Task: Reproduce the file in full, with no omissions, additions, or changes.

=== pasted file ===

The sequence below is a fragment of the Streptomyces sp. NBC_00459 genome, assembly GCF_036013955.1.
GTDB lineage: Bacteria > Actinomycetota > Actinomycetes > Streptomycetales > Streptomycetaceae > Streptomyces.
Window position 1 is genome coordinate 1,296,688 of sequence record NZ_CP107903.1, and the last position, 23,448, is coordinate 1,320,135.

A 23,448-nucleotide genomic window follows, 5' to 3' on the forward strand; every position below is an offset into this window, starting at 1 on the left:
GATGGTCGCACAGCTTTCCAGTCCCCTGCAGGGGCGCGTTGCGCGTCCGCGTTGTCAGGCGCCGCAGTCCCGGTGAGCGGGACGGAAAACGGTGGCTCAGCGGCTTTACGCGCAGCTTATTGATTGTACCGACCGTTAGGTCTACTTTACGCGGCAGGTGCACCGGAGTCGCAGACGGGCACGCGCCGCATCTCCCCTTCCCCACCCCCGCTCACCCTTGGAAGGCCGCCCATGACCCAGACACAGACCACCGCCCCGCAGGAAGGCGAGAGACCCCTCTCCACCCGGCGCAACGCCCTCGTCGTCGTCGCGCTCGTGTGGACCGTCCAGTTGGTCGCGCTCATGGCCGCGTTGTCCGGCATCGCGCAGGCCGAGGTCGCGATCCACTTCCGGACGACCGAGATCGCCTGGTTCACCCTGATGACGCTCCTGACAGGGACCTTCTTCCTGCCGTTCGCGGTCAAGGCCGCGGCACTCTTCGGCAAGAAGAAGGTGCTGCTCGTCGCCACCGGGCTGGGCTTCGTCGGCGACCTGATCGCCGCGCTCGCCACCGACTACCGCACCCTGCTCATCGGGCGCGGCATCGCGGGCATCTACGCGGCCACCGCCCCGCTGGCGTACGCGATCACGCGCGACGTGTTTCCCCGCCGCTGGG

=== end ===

The sequence below is a fragment of the Streptomyces sp. NBC_00459 genome, assembly GCF_036013955.1.
GTDB lineage: Bacteria > Actinomycetota > Actinomycetes > Streptomycetales > Streptomycetaceae > Streptomyces.
Window position 1 is genome coordinate 1,296,688 of sequence record NZ_CP107903.1, and the last position, 23,448, is coordinate 1,320,135.

A 23,448-nucleotide genomic window follows, 5' to 3' on the forward strand; every position below is an offset into this window, starting at 1 on the left:
GATGGTCGCACAGCTTTCCAGTCCCCTGCAGGGGCGCGTTGCGCGTCCGCGTTGTCAGGCGCCGCAGTCCCGGTGAGCGGGACGGAAAACGGTGGCTCAGCGGCTTTACGCGCAGCTTATTGATTGTACCGACCGTTAGGTCTACTTTACGCGGCAGGTGCACCGGAGTCGCAGACGGGCACGCGCCGCATCTCCCCTTCCCCACCCCCGCTCACCCTTGGAAGGCCGCCCATGACCCAGACACAGACCACCGCCCCGCAGGAAGGCGAGAGACCCCTCTCCACCCGGCGCAACGCCCTCGTCGTCGTCGCGCTCGTGTGGACCGTCCAGTTGGTCGCGCTCATGGCCGCGTTGTCCGGCATCGCGCAGGCCGAGGTCGCGATCCACTTCCGGACGACCGAGATCGCCTGGTTCACCCTGATGACGCTCCTGACAGGGACCTTCTTCCTGCCGTTCGCGGTCAAGGCCGCGGCACTCTTCGGCAAGAAGAAGGTGCTGCTCGTCGCCACCGGGCTGGGCTTCGTCGGCGACCTGATCGCCGCGCTCGCCACCGACTACCGCACCCTGCTCATCGGGCGCGGCATCGCGGGCATCTACGCGGCCACCGCCCCGCTGGCGTACGCGATCACGCGCGACGTGTTTCCCCGCCGCTGGG